RESOURCES FOR ORGANISATIONS
It is about the disparity between ideal and actual social relationships especially in terms of the quality of connection2. Prevalence estimates indicate many Australians experience high levels of loneliness and it impacts people from all walks of life3.
Loneliness can be transient or chronic. A wealth of international research suggests chronic loneliness is damaging to many aspects of physical and mental health4. It has been related to higher risk for early mortality5. It is therefore vitally important that community service providers (and any who are in contact with those who are experiencing high levels of loneliness) focus on intervening and helping alleviate loneliness.
We know that people from all walks of life experience loneliness and most people are likely to experience it at some point across their lifespan.
Although it impacts many people, there are certain indicators that have been associated with chronic loneliness6. That is, across research studies and when studying different groups of people, certain demographic/ social characteristics have been associated with higher levels of loneliness.
Some of these include:
As mentioned, loneliness is a subjective experience and has a range of causes so identifying risk factors alone is not sufficient. Further assessment to determine whether those individuals are in fact experiencing loneliness and what the best intervention might be is then needed. Some people may tell you that they are lonely, or it may be easy to elicit in a conversation, but if not then formal measurement tools may assist.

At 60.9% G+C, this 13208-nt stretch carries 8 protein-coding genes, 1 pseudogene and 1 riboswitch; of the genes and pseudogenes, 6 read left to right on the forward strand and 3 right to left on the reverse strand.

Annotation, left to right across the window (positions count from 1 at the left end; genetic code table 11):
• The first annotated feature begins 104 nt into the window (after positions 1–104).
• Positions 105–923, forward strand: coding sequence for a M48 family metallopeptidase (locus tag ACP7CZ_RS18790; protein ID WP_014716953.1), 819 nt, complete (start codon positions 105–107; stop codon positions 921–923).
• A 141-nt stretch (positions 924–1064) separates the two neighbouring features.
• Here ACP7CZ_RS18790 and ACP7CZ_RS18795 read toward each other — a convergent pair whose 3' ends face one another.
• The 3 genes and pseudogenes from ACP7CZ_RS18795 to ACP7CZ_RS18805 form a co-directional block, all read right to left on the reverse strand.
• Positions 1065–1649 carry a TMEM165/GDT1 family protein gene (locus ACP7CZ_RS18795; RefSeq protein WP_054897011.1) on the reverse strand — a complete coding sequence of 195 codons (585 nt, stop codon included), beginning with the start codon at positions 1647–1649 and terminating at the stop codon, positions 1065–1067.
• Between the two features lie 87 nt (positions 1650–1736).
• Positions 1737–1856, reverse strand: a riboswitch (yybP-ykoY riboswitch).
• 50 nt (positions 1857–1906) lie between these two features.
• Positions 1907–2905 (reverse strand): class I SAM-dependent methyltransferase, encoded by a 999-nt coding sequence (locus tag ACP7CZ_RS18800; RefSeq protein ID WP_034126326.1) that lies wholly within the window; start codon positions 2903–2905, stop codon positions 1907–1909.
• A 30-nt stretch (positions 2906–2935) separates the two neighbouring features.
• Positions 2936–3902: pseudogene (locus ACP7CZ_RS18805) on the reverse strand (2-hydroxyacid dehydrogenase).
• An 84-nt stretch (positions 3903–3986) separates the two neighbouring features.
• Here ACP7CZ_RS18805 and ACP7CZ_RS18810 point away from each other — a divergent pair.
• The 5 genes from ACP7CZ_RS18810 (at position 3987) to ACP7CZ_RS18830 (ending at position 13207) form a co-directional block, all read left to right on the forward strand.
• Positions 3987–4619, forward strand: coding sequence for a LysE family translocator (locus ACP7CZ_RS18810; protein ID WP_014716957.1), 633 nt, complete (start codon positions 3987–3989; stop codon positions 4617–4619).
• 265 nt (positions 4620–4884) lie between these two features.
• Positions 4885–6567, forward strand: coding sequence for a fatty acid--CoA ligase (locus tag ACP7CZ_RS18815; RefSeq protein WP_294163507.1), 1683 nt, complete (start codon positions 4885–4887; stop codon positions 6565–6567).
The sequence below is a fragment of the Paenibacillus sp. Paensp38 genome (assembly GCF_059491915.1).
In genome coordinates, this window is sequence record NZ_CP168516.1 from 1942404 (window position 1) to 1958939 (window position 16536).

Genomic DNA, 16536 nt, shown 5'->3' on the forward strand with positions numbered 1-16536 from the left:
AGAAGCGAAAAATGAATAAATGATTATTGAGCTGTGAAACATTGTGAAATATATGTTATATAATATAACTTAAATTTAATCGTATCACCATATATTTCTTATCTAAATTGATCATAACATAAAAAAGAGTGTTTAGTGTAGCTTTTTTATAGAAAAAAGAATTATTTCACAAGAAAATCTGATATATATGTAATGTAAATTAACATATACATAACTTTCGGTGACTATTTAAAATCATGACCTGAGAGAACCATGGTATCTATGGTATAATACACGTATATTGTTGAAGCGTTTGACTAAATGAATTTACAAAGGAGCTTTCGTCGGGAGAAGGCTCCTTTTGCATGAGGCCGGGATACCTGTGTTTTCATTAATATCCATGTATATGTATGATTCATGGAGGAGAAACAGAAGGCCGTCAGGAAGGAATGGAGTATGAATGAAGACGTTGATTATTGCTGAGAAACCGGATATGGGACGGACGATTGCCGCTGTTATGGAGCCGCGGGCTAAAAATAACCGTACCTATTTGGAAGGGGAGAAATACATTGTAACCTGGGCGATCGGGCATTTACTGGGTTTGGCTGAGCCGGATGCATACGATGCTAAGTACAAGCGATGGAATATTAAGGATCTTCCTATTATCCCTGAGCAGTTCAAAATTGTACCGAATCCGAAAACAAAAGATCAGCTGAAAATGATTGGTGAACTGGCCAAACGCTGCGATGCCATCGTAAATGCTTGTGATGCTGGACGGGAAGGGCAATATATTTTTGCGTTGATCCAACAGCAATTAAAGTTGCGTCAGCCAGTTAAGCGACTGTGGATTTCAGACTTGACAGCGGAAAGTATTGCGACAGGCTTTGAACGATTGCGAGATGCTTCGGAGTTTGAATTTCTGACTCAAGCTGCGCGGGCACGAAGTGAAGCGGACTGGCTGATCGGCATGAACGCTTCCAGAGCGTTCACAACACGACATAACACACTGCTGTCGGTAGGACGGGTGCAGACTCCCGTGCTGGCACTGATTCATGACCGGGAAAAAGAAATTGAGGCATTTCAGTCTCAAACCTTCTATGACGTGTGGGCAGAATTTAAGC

There are measurement scales that have been devised to assess the level of loneliness or isolation that a person may be experiencing. These range from 3-questions to longer 20-question measures7. The benefits of using such tools includes allowing comparisons to other research samples and looking at changes in loneliness over time. The disadvantages include the resistance of people to self-report loneliness and the possibility that attempting to measure their experiences in this way may increase a feeling of stigmatisation and alienation8.
Most interventions can fit into four broad categories13, these include:
Some suggestions for intervention in Australia include:
Friends for Good is a founding member of the alliance of organisations tackling loneliness together. If you or your organisation would like to join, please email us.